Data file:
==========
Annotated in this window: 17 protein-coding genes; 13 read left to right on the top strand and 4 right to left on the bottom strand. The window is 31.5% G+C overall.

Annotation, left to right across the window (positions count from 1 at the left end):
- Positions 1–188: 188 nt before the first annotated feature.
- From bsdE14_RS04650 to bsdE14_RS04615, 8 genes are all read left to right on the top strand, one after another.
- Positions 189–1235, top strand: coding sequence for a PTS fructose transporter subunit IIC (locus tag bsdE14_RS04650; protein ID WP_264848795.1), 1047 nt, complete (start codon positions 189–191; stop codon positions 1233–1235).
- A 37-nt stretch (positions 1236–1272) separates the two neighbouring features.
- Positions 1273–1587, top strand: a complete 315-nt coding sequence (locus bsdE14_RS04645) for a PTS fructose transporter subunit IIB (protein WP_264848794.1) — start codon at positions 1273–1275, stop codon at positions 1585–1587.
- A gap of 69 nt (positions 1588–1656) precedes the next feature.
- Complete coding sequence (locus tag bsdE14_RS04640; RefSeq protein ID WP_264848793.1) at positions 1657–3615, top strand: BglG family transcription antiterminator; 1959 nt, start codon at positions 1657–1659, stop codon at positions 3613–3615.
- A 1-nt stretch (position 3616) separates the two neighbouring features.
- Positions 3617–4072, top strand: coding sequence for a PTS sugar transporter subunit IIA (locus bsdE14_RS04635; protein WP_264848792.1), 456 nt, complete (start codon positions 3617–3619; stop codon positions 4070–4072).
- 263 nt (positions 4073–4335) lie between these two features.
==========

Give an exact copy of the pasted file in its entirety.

Annotated in this window: 17 protein-coding genes; 13 read left to right on the top strand and 4 right to left on the bottom strand. The window is 31.5% G+C overall.

Annotation, left to right across the window (positions count from 1 at the left end):
- Positions 1–188: 188 nt before the first annotated feature.
- From bsdE14_RS04650 to bsdE14_RS04615, 8 genes are all read left to right on the top strand, one after another.
- Positions 189–1235, top strand: coding sequence for a PTS fructose transporter subunit IIC (locus tag bsdE14_RS04650; protein ID WP_264848795.1), 1047 nt, complete (start codon positions 189–191; stop codon positions 1233–1235).
- A 37-nt stretch (positions 1236–1272) separates the two neighbouring features.
- Positions 1273–1587, top strand: a complete 315-nt coding sequence (locus bsdE14_RS04645) for a PTS fructose transporter subunit IIB (protein WP_264848794.1) — start codon at positions 1273–1275, stop codon at positions 1585–1587.
- A gap of 69 nt (positions 1588–1656) precedes the next feature.
- Complete coding sequence (locus tag bsdE14_RS04640; RefSeq protein ID WP_264848793.1) at positions 1657–3615, top strand: BglG family transcription antiterminator; 1959 nt, start codon at positions 1657–1659, stop codon at positions 3613–3615.
- A 1-nt stretch (position 3616) separates the two neighbouring features.
- Positions 3617–4072, top strand: coding sequence for a PTS sugar transporter subunit IIA (locus bsdE14_RS04635; protein WP_264848792.1), 456 nt, complete (start codon positions 3617–3619; stop codon positions 4070–4072).
- 263 nt (positions 4073–4335) lie between these two features.